What Is the US Doing in Afghanistan?

What Is the US Doing in Afghanistan?

Former Afghan President Hamid Karzai has claimed that the efforts of the US-led international coalition stationed in his country have been in vain. Fourteen years of military intervention by America and its allies have brought Afghanistan nothing but harm. The territory controlled by the government is shrinking. Kabul now controls less than 65% of the nation. The government is almost completely absent from northern districts such as Musa Qala, Sangin, and Kajaki, which border the countries of the CIS. «Something is wrong», says Karzai.

The former president thinks the foreign forces should leave Afghanistan. But Barack Obama has backed away from his plans to cut the number of US troops in the country to 5,500 by the end of the year.

There are currently about 9,800 US troops in Afghanistan, the vast majority of whom (6,950) are charged with supporting the Afghan army – only 2,000 soldiers and officers are directly involved in combat operations. Abandoning the drawdown, Obama has asked his NATO allies to support his initiative, but even US Defense Secretary Ash Carter is unable to explain the details of his president’s new game plan on Afghanistan. The financing for this year’s operations looks a bit murky. Nor is it clear how the Pentagon will pay for the increase in the number of troops in Afghanistan next year. The chairman of the House Armed Services Committee has already warned the Obama administration to immediately put in a request for additional funding.

Afghanistan is taking a big bite out of the US federal budget. Afghan security forces are being reduced, numbering just 319,595 in April 2016. That is a significant drop from February 2014. There has been a notable decline in combat operations by Afghanistan’s army and security agencies. The Afghans are not crazy about the idea of fighting for their pro-American government, but the US Congress isn’t troubled by that – what they can’t understand is what happened to the $17 billion that was shelled out to support Afghanistan’s security forces. As of May 31, 2016 the United States had spent nearly $13 billion on the Afghan army and another $4.2 billion to arm the Afghan police. And those outlays do not include the purchase of modern heavy weaponry – the Afghan army possesses no military aircraft, missile forces, or modern combat helicopters. All that cash evaporated without providing any meaningful assistance to those combatting the opponents of the government in Kabul.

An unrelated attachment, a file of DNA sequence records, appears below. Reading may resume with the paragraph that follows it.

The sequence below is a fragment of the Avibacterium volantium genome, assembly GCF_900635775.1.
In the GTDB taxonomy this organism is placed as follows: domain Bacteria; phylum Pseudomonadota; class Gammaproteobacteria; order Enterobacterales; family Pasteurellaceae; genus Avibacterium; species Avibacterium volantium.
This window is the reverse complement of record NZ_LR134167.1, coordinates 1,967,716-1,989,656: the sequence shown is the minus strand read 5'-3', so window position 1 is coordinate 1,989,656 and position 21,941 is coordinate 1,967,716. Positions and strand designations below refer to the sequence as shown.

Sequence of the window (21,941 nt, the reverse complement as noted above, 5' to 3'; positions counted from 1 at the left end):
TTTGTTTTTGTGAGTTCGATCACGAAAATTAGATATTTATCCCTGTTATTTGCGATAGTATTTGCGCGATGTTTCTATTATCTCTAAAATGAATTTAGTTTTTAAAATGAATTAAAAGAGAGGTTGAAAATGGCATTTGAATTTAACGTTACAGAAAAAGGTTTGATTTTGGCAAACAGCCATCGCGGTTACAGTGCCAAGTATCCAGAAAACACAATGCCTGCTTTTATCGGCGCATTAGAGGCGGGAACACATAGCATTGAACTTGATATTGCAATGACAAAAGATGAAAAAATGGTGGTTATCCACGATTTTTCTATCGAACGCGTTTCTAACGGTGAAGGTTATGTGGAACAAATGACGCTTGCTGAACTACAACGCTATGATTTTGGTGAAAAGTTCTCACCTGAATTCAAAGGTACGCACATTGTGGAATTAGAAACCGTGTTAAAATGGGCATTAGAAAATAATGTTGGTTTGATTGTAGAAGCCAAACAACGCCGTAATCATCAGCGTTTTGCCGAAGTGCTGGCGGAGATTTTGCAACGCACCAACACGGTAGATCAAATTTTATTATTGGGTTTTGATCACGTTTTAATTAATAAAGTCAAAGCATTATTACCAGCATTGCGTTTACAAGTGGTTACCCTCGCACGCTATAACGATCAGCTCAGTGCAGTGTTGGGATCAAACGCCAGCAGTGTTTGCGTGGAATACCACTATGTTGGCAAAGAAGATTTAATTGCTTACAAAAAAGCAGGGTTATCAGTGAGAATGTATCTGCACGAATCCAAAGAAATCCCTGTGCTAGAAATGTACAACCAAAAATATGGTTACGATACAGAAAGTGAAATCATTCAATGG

Who are the Americans battling in Afghanistan today? The commander of US forces in Afghanistan, General John Nicholson, indicated that the fight against terrorism, particularly against Islamic State militants, is a top priority. The Americans have not only postponed their drawdown, in recent weeks they have expanded the capabilities of their contingent, sending additional reconnaissance equipment to Afghanistan, as well as aircraft and helicopters from the Army Aviation Branch. All this is being done with little media attention: President Obama doesn’t need to advertise yet another of his broken promises.

Afghanistan, like Syria and Iran, is becoming an unenviable legacy that will be passed down from the current Democratic administration to the next US president.

And what if that turns out to be Hillary Clinton? In the past Clinton has automatically defaulted toward the use of force. She supported the bombing of Serbia in 1999, voted for war against Saddam in 2003, criticized Obama for refusing to bomb Syria, and insisted on arming the Syrian rebels. And as for Afghanistan, it was Secretary Clinton herself who in 2009 proposed the sending of additional troops (a step that President Obama took, but later referred to as a mistake). To this day Clinton is still not trusted on her Afghan policy.

To what extent could a Republican president alter the US policy on Afghanistan? That remains an open question. In 2013, Donald Trump called for the withdrawal of US troops and criticized the «waste» of billions of dollars on the intervention in Afghanistan, proposing that those funds instead be used to «rebuild the United States». In his current role as a presidential candidate, Trump is, on one hand, not suggesting that US troops be withdrawn or reduced, but on the other – he believes that their goals need to be revised to include more autonomous combat activity in the fight against terrorism instead of simply supporting the Afghan army’s local operations. Trump has also underscored the danger of Pakistan’s nuclear weapons falling into terrorist hands and suggests strengthening Afghanistan’s alliance with India as a counterweight to Pakistani influence on Afghan affairs.

In any event, under a Trump presidency the US will be offering less support to Afghanistan in the form of loans, financing for the Afghan security forces will be reduced, and as a result, relations between Kabul and Washington are likely to sour. And that relationship might become quite confrontational if Trump is able to push through Congress his campaign promise to ban Afghan immigration to the United States (this was the Republican candidate’s reaction to the tie between the Afghan public and terrorism). Trump is open about the fact that the Afghans might very well have to finish their civil war without American involvement. That would really make one wonder about the whole point of the 15-year occupation of Afghanistan by US and NATO forces.

Tags: NATO  Afghanistan